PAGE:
Environmental Risks and the County

I apologize for the length of this note but it was where I spent the bulk of my time over the last 2 ½ years. I was lucky to work with an amazing group of people on the Environmental Advisory Committee (EAC) of Council. One of the first things we did was survey members for their thoughts on environmental risks we faced. What we found was a worrying circle of feedback loops!

For example an increasing incidence of flooding creates risk to our infrastructure, public health, our beaches and thus tourism. The other side of the coin – extreme drought – creates risk to our large agricultural sector, the risk of fires destroying our tree canopy. Heat waves means health risk and heats hits the older members of our community hardest. Similarly the livestock of our farming community is vulnerable to increasing heat while rising average temperatures allows new pests to appear which puts our crops at risk. And so on. Both flooding and drought will hit our local economy and our municipal pocketbook.

I firmly believe that we have to both Mitigate (make efforts to reduce green house gas emissions) and Adapt (to climate change). I view this as taking preventative medicine to hold off a far more expensive trip to the emergency ward later!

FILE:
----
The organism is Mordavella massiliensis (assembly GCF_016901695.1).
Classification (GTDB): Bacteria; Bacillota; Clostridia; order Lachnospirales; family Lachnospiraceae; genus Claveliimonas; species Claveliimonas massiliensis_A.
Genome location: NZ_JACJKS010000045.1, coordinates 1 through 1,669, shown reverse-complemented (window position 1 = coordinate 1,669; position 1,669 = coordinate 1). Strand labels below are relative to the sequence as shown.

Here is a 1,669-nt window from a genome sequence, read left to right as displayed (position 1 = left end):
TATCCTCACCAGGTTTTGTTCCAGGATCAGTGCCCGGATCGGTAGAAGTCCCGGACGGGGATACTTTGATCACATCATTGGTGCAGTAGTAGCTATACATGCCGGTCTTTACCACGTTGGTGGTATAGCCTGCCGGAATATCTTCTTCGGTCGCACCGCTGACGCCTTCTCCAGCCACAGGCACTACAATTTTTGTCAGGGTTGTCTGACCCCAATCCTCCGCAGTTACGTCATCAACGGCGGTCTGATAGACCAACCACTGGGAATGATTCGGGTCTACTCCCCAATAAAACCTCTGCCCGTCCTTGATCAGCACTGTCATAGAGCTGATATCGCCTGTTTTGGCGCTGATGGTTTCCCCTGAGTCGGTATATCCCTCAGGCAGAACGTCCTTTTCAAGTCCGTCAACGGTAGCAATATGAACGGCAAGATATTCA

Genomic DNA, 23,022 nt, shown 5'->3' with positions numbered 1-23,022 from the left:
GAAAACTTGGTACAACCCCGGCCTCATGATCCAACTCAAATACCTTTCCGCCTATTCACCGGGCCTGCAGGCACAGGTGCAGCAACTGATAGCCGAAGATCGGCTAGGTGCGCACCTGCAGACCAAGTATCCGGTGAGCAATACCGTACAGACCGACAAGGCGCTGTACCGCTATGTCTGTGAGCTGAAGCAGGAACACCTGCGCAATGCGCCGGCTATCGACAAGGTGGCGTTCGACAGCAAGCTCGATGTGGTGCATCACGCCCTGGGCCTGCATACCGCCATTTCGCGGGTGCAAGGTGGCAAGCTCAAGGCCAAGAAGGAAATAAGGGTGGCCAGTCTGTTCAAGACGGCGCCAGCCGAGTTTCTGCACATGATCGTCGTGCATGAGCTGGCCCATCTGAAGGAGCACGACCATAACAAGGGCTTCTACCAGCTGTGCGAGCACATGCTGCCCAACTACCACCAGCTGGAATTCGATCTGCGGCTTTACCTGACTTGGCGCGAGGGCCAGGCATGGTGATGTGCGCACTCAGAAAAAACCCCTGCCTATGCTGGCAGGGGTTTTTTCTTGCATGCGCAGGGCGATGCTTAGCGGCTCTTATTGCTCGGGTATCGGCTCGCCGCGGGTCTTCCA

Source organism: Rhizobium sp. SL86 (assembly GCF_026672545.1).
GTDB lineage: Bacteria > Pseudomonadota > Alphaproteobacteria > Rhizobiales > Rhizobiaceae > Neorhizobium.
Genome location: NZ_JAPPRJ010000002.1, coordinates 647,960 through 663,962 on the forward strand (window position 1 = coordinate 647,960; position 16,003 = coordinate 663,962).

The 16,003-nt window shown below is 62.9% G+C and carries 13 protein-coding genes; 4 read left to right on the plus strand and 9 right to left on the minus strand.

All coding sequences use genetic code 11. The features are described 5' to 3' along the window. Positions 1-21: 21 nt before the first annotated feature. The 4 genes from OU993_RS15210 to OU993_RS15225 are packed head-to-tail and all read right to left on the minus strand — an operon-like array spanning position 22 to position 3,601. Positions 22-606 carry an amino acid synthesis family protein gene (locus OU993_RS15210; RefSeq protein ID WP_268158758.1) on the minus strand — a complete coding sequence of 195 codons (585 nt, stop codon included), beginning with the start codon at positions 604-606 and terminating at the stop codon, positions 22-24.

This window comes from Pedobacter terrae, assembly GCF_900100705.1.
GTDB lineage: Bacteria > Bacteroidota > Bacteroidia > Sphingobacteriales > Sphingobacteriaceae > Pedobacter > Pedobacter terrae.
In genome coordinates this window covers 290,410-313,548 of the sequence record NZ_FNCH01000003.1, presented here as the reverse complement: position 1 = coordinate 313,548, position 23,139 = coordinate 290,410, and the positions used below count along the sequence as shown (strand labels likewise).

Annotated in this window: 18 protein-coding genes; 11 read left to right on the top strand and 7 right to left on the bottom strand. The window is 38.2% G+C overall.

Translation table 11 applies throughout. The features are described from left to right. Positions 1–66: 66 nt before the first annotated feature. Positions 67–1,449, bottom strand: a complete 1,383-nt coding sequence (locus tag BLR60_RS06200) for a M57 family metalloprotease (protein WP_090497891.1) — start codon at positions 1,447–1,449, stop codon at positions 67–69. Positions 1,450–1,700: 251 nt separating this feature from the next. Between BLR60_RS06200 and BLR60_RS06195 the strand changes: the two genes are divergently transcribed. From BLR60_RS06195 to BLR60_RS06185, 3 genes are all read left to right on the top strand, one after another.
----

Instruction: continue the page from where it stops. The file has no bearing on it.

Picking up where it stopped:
Ironically while the EAC mandate was to mitigate against climate change; the recent strategic plan of Council makes reference to adapting. (Once again my personal beef about a lack of joined-up thinking!)

I think Grey County has it right.
And like Grey County we should have a Climate Action Plan.

Since we don’t have the funds to do everything at once, we should focus on those areas where the circles overlap to get the biggest bang for our tax buck!

Another way to get the best value for our Environmental Dollar spent is to learn from the 350 communities who have spent up to 20 years as members of the Federation of Canadian Municipalities Partners for Climate Protection, or PCP – places like Plessiville QC, Sackville NB or Campbell River BC. FCM research says that municipalities have direct or indirect control over 40% of green house gas emissions! For example, encouraging green building or grey water recycling.

The County has lofty goals, among them: Financial Sustainability, Maintain Rural and Historic Character, and a Stable and Diversified Economy. Climate Change threatens all of them.